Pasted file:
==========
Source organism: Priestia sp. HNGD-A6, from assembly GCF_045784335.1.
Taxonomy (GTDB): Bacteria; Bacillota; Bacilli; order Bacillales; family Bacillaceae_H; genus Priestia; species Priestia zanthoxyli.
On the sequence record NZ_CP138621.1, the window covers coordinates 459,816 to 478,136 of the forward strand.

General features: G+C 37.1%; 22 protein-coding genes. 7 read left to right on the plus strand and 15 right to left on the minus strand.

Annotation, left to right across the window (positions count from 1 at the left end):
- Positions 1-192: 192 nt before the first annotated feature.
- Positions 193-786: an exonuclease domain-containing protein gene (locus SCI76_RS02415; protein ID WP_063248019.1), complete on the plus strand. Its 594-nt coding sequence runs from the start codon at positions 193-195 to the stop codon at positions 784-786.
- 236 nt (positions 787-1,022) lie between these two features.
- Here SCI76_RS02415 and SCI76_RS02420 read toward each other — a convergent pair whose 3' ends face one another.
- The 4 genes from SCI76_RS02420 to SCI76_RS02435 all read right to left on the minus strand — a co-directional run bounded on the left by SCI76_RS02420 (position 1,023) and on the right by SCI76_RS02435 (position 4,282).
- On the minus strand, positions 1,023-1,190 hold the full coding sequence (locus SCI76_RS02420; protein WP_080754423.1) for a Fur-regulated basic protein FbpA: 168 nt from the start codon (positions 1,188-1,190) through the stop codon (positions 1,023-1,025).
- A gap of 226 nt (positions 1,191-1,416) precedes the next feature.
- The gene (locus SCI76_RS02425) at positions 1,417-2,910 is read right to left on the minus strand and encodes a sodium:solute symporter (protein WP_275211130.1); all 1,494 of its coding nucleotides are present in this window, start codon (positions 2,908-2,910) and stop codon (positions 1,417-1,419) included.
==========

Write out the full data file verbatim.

Source organism: Priestia sp. HNGD-A6, from assembly GCF_045784335.1.
Taxonomy (GTDB): Bacteria; Bacillota; Bacilli; order Bacillales; family Bacillaceae_H; genus Priestia; species Priestia zanthoxyli.
On the sequence record NZ_CP138621.1, the window covers coordinates 459,816 to 478,136 of the forward strand.

General features: G+C 37.1%; 22 protein-coding genes. 7 read left to right on the plus strand and 15 right to left on the minus strand.

Annotation, left to right across the window (positions count from 1 at the left end):
- Positions 1-192: 192 nt before the first annotated feature.
- Positions 193-786: an exonuclease domain-containing protein gene (locus SCI76_RS02415; protein ID WP_063248019.1), complete on the plus strand. Its 594-nt coding sequence runs from the start codon at positions 193-195 to the stop codon at positions 784-786.
- 236 nt (positions 787-1,022) lie between these two features.
- Here SCI76_RS02415 and SCI76_RS02420 read toward each other — a convergent pair whose 3' ends face one another.
- The 4 genes from SCI76_RS02420 to SCI76_RS02435 all read right to left on the minus strand — a co-directional run bounded on the left by SCI76_RS02420 (position 1,023) and on the right by SCI76_RS02435 (position 4,282).
- On the minus strand, positions 1,023-1,190 hold the full coding sequence (locus SCI76_RS02420; protein WP_080754423.1) for a Fur-regulated basic protein FbpA: 168 nt from the start codon (positions 1,188-1,190) through the stop codon (positions 1,023-1,025).
- A gap of 226 nt (positions 1,191-1,416) precedes the next feature.
- The gene (locus SCI76_RS02425) at positions 1,417-2,910 is read right to left on the minus strand and encodes a sodium:solute symporter (protein WP_275211130.1); all 1,494 of its coding nucleotides are present in this window, start codon (positions 2,908-2,910) and stop codon (positions 1,417-1,419) included.